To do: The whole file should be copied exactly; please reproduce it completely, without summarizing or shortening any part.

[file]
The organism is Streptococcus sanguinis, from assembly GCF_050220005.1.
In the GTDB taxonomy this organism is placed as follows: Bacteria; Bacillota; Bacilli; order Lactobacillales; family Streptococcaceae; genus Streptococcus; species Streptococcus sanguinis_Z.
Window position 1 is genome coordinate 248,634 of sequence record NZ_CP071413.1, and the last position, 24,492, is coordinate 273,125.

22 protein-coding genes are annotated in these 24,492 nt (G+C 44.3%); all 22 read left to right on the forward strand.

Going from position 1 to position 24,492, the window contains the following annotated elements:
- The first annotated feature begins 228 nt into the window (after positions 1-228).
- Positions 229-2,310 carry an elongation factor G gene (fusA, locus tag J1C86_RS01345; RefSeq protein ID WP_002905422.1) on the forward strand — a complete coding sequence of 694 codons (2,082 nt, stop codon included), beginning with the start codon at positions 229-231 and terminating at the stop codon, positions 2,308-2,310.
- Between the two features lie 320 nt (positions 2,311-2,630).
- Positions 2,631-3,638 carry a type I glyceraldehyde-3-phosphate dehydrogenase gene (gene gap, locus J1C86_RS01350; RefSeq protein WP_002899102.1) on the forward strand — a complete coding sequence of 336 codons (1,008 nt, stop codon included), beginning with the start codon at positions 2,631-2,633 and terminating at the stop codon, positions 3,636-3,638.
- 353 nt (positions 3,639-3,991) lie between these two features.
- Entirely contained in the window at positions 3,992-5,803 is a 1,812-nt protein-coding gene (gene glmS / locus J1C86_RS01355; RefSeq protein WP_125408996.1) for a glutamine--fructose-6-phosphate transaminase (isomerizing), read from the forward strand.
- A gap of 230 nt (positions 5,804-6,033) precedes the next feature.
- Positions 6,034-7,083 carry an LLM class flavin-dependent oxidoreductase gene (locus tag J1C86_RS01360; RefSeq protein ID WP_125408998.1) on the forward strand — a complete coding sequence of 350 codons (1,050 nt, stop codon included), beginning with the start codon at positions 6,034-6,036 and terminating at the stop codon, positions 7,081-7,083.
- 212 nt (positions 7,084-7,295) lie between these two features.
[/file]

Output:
The organism is Streptococcus sanguinis, from assembly GCF_050220005.1.
In the GTDB taxonomy this organism is placed as follows: Bacteria; Bacillota; Bacilli; order Lactobacillales; family Streptococcaceae; genus Streptococcus; species Streptococcus sanguinis_Z.
Window position 1 is genome coordinate 248,634 of sequence record NZ_CP071413.1, and the last position, 24,492, is coordinate 273,125.

22 protein-coding genes are annotated in these 24,492 nt (G+C 44.3%); all 22 read left to right on the forward strand.

Going from position 1 to position 24,492, the window contains the following annotated elements:
- The first annotated feature begins 228 nt into the window (after positions 1-228).
- Positions 229-2,310 carry an elongation factor G gene (fusA, locus tag J1C86_RS01345; RefSeq protein ID WP_002905422.1) on the forward strand — a complete coding sequence of 694 codons (2,082 nt, stop codon included), beginning with the start codon at positions 229-231 and terminating at the stop codon, positions 2,308-2,310.
- Between the two features lie 320 nt (positions 2,311-2,630).
- Positions 2,631-3,638 carry a type I glyceraldehyde-3-phosphate dehydrogenase gene (gene gap, locus J1C86_RS01350; RefSeq protein WP_002899102.1) on the forward strand — a complete coding sequence of 336 codons (1,008 nt, stop codon included), beginning with the start codon at positions 2,631-2,633 and terminating at the stop codon, positions 3,636-3,638.
- 353 nt (positions 3,639-3,991) lie between these two features.
- Entirely contained in the window at positions 3,992-5,803 is a 1,812-nt protein-coding gene (gene glmS / locus J1C86_RS01355; RefSeq protein WP_125408996.1) for a glutamine--fructose-6-phosphate transaminase (isomerizing), read from the forward strand.
- A gap of 230 nt (positions 5,804-6,033) precedes the next feature.
- Positions 6,034-7,083 carry an LLM class flavin-dependent oxidoreductase gene (locus tag J1C86_RS01360; RefSeq protein ID WP_125408998.1) on the forward strand — a complete coding sequence of 350 codons (1,050 nt, stop codon included), beginning with the start codon at positions 6,034-6,036 and terminating at the stop codon, positions 7,081-7,083.
- 212 nt (positions 7,084-7,295) lie between these two features.